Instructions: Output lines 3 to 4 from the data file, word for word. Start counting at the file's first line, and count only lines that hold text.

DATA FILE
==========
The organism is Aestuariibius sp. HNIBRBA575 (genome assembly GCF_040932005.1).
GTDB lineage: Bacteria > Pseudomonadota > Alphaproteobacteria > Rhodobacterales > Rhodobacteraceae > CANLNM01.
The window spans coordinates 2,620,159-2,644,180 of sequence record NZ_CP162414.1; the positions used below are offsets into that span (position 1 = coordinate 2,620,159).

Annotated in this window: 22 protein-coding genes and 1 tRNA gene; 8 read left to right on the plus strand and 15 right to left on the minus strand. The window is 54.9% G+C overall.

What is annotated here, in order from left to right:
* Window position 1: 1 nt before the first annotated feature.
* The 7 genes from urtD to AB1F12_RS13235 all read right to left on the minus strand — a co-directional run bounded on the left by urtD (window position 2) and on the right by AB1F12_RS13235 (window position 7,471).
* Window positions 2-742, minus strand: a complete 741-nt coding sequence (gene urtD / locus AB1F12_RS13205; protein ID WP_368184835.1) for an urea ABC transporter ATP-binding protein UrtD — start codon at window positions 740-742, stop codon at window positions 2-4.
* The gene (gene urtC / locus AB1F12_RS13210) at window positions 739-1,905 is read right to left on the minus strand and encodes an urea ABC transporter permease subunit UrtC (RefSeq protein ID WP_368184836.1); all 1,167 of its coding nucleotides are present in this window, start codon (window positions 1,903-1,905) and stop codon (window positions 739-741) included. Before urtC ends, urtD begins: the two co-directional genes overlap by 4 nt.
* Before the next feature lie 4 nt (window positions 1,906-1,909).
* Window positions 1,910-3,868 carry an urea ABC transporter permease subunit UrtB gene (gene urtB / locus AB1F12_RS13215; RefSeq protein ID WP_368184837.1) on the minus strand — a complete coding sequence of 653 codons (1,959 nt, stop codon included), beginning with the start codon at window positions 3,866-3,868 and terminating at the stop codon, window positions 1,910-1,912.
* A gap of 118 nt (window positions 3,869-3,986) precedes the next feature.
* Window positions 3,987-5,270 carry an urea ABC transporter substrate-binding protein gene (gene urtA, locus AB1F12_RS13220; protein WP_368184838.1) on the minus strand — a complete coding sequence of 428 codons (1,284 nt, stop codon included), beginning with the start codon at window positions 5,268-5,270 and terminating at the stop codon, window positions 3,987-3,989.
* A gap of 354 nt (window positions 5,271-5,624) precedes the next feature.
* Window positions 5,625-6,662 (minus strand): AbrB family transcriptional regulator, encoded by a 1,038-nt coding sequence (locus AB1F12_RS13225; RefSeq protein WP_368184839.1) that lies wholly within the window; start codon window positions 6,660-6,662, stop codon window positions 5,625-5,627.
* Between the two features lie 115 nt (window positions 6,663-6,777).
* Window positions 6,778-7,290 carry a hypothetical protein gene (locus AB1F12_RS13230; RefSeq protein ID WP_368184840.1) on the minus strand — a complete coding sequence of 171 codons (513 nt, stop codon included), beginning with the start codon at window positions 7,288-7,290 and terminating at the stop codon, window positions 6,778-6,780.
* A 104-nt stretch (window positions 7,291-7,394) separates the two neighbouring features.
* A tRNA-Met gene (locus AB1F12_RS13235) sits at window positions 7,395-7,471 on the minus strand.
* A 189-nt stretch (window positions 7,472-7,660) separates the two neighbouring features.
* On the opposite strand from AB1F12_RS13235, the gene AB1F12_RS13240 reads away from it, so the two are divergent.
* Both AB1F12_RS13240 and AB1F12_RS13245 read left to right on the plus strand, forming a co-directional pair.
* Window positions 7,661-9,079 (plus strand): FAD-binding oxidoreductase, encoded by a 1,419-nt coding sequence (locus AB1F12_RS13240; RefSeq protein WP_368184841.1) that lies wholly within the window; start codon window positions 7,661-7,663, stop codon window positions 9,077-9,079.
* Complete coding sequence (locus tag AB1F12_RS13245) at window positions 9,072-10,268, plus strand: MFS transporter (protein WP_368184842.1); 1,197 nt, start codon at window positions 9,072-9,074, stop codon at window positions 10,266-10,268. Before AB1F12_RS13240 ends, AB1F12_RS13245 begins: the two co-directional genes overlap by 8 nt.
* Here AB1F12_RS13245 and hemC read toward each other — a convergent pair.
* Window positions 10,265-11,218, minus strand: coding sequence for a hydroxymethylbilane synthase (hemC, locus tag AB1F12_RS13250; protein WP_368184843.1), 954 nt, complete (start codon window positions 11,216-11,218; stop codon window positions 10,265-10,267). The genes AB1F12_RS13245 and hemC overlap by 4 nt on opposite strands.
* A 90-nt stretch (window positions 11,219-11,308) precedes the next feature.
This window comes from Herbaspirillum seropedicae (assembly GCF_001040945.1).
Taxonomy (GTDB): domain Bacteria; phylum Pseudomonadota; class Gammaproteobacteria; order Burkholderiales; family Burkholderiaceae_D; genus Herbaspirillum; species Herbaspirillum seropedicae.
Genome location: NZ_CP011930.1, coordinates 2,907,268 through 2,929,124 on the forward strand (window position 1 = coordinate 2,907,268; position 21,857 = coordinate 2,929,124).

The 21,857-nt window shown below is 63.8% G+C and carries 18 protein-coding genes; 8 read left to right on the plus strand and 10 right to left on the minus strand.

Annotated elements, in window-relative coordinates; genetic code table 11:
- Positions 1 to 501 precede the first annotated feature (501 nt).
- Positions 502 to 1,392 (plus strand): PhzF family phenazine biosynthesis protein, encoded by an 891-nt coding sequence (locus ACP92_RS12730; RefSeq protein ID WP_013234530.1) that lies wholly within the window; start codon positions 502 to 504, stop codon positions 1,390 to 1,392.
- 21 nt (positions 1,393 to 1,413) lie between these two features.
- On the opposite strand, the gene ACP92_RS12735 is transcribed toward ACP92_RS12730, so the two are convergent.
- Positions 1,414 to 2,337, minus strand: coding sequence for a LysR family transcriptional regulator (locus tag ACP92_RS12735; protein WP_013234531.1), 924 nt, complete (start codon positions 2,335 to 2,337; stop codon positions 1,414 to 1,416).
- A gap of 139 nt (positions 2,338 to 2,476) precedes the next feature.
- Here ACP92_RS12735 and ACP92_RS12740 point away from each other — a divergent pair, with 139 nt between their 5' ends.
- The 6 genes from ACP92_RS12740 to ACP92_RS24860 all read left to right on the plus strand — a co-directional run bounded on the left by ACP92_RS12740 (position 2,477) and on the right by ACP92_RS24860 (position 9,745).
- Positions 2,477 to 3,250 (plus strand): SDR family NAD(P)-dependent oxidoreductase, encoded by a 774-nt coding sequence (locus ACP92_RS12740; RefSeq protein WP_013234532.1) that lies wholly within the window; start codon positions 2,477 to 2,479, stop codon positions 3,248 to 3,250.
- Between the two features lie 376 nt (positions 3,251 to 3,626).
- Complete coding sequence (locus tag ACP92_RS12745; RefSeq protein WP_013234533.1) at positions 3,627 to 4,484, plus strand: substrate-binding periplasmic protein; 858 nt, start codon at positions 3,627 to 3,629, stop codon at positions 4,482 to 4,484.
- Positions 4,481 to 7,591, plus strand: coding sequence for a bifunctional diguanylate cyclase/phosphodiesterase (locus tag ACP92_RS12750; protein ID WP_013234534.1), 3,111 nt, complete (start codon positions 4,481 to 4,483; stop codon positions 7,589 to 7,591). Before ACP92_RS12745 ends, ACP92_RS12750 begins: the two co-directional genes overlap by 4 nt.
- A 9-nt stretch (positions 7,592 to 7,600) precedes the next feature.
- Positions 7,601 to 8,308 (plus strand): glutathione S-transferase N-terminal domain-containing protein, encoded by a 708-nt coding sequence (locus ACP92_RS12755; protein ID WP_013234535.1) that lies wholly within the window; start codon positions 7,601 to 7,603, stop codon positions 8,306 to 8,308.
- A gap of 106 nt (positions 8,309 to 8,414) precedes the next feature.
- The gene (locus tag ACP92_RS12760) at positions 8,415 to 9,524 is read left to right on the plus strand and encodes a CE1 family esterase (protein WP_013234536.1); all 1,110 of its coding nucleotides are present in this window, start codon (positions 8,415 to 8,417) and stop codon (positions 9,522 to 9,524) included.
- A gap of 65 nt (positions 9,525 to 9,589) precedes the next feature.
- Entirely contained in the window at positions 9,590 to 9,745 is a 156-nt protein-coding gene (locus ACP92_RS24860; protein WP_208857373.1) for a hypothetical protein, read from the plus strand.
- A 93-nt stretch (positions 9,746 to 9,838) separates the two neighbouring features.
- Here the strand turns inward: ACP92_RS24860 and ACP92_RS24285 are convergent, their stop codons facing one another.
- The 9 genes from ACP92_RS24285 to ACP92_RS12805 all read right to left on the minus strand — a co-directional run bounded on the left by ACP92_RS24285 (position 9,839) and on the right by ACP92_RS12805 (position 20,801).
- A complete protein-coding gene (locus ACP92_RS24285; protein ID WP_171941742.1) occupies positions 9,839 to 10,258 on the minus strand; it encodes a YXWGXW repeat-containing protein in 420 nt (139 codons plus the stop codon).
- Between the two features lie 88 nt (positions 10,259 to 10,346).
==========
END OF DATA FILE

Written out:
The window spans coordinates 2,620,159-2,644,180 of sequence record NZ_CP162414.1; the positions used below are offsets into that span (position 1 = coordinate 2,620,159).

Annotated in this window: 22 protein-coding genes and 1 tRNA gene; 8 read left to right on the plus strand and 15 right to left on the minus strand. The window is 54.9% G+C overall.